Sex offenders are at increased risk for committing another sex offense if they are homeless.If you get nothing else from this interview with David, please remember that first sentence! Some people actually believe that sex […]


Sex offenders are at increased risk for committing another sex offense if they are homeless.
If you get nothing else from this interview with David, please remember that first sentence! Some people actually believe that sex offenders should be homeless as a punishment, but the truth is – by keeping sex offenders on the streets without adequate housing  – we are putting children and adults at risk!

This was a hard interview for me. I have a lot of mixed feelings.  I even have mixed feelings about David, who actually requested we do this interview on this topic – a topic that most people and nonprofits avoid! That took a lot of courage in itself! After this interview I spoke to the outreach team that has been working with him for the past couple of years, and they validated David has turned his life around and tries hard to help others and do the right thing.

David is a tier 3 sex offender.  He even stated he was “the worst of the worse”.  He spent 13 years in prison and was released on parole.  His crimes were horrible, but no matter what you think of this man, he had served his debt to society and was adhering to the terms of his punishment.  Trouble is, finding employment and a place to live is nearly impossible.

For the last few years David has lived in a tent community near downtown Columbus.  Because he is homeless, David has to register with the sheriff’s department every day Monday through Friday.  Here again I am torn. I believe strongly that sex offenders should register,  but at the same time we should be helping them to get some kind of life back. Showing up on a daily basis to register as homeless you’d think someone would help them get out of homelessness! David talks candidly about not wanting a second chance out of fear of “offending” again.  Instead he wants a life with the potential he’s always had but was afraid to live.

There is research that some sex offender laws, Jessica’s Law for example,  have greatly increased homelessness among sex offenders.  Sexually abusing anyone is horrible and should be punished, but keeping sex offenders on the streets puts people at greater risk.  We must do something.  Homeless services that actually take in sex offenders and try to get them off the streets are often criticized,  when the reality is we should be supporting those nonprofits for protecting our neighborhoods.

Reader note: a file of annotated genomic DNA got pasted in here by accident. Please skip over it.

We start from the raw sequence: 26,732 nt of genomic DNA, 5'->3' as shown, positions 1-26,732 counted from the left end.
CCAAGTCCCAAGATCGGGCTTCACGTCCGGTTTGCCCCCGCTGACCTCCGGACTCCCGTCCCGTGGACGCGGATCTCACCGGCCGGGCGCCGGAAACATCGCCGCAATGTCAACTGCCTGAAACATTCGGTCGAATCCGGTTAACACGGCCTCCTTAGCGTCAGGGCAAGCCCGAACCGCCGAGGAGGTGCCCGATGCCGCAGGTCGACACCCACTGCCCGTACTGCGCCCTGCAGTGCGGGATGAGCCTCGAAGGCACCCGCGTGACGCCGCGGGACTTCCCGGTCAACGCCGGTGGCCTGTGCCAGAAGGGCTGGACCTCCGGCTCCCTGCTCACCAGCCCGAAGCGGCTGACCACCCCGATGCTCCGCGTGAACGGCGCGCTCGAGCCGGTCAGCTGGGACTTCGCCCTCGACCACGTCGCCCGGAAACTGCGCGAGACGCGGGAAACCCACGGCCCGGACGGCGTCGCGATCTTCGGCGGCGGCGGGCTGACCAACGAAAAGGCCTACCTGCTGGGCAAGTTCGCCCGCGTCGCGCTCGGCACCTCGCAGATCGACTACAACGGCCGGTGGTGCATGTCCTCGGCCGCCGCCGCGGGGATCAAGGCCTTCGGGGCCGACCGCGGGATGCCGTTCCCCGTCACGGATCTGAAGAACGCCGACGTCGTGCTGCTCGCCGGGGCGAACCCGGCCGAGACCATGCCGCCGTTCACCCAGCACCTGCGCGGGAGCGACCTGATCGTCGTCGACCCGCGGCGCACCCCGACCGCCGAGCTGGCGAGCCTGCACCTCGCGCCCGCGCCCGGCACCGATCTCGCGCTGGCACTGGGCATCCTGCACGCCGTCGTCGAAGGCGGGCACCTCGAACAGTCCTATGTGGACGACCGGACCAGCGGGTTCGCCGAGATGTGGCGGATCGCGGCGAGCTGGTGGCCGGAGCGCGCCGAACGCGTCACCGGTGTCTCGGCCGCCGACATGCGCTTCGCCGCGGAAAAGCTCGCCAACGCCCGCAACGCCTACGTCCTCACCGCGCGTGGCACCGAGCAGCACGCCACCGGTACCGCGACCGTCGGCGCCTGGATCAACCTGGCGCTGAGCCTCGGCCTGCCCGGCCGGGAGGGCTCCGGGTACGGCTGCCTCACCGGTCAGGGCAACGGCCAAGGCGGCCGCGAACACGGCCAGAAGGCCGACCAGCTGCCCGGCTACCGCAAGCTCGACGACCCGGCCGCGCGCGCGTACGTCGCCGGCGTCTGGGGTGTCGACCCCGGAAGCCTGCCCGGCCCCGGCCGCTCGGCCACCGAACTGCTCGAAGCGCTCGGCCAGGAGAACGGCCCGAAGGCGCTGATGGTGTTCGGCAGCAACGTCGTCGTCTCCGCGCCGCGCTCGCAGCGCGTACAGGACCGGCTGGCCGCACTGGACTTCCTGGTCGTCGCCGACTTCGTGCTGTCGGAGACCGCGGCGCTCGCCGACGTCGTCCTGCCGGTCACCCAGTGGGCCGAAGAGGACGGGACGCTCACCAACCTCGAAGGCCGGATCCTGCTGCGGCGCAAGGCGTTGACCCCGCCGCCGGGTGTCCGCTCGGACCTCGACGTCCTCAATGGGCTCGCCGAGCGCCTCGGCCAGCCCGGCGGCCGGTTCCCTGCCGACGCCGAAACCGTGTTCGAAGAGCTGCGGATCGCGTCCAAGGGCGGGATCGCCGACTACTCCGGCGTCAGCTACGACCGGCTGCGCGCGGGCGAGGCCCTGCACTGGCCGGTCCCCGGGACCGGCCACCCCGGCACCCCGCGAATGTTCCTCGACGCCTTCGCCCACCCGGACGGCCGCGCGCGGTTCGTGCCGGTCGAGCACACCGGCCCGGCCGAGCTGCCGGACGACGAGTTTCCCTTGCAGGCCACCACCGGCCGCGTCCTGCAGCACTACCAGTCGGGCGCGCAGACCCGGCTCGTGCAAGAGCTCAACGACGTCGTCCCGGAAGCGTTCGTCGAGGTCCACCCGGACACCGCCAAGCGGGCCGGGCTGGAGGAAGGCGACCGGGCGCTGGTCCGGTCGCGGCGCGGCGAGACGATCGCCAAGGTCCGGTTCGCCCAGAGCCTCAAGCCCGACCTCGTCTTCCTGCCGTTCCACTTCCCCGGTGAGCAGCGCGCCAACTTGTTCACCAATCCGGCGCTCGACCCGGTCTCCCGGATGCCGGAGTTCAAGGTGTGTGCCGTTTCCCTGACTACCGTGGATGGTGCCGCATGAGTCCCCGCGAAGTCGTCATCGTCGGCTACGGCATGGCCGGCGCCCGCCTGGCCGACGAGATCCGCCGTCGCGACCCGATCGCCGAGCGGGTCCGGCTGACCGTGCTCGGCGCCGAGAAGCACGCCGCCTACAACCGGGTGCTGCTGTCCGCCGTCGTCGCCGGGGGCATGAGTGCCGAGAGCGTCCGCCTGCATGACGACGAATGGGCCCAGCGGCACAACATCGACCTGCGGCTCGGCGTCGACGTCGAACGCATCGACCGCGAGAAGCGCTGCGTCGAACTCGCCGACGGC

David’s story and this topic is important and we cannot continue to keep our heads in the sand pretending nothing is wrong. My hope it you’ll watch this video and we can engage in a healthy conversation about solutions.  The fact that a vast majority of sex offenders were actually abused themselves as a child leads me to believe we must seriously work on prevention and fix families for best results.

What do you think?

***I know this is a hot topic and emotions get heated. Open communication is encouraged, but personal attacks will not be allowed.


Special thanks to MaryHaven

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  • ricky

    I was once homeless forabout 5 years.I moved in wiyh my x .im now takeing care of her.

  • KiKi

    Really! Out of the 3 wishes he was asked, not one response was related to him being remorseful to the child(ren) he sexually abused! And to say that his actions happened prior to the current sex offender registration laws as if he should have been grandfathered in makes me want to puke. He wants to go on a “vacation” while the child(ren) he molested have to live with their memories forever.

  • Jess

    I go to school in Columbus Ohio. This interview scares me, it really does. I walk to and from class with pepper spray. I do not walk anywhere by myself at night. I have been chased, followed, my cars and home broken into. This scares me. There are a massive amount of homeless people in Columbus and that first line scares me. I don’t have much to give, Im working in school trying to pay for things. When I see a homeless person and I have left over food that I had packed myself for lunch I try to give it out. What surprises me is that I am rejected 99% of the time. Even if I offer to buy them a meal the people say I don’t want food I want money. The few times I have given money I watch the person go into the connivence store and buy a beer. I want to help people get better and get off the street, I dont want to help you get a buzz.

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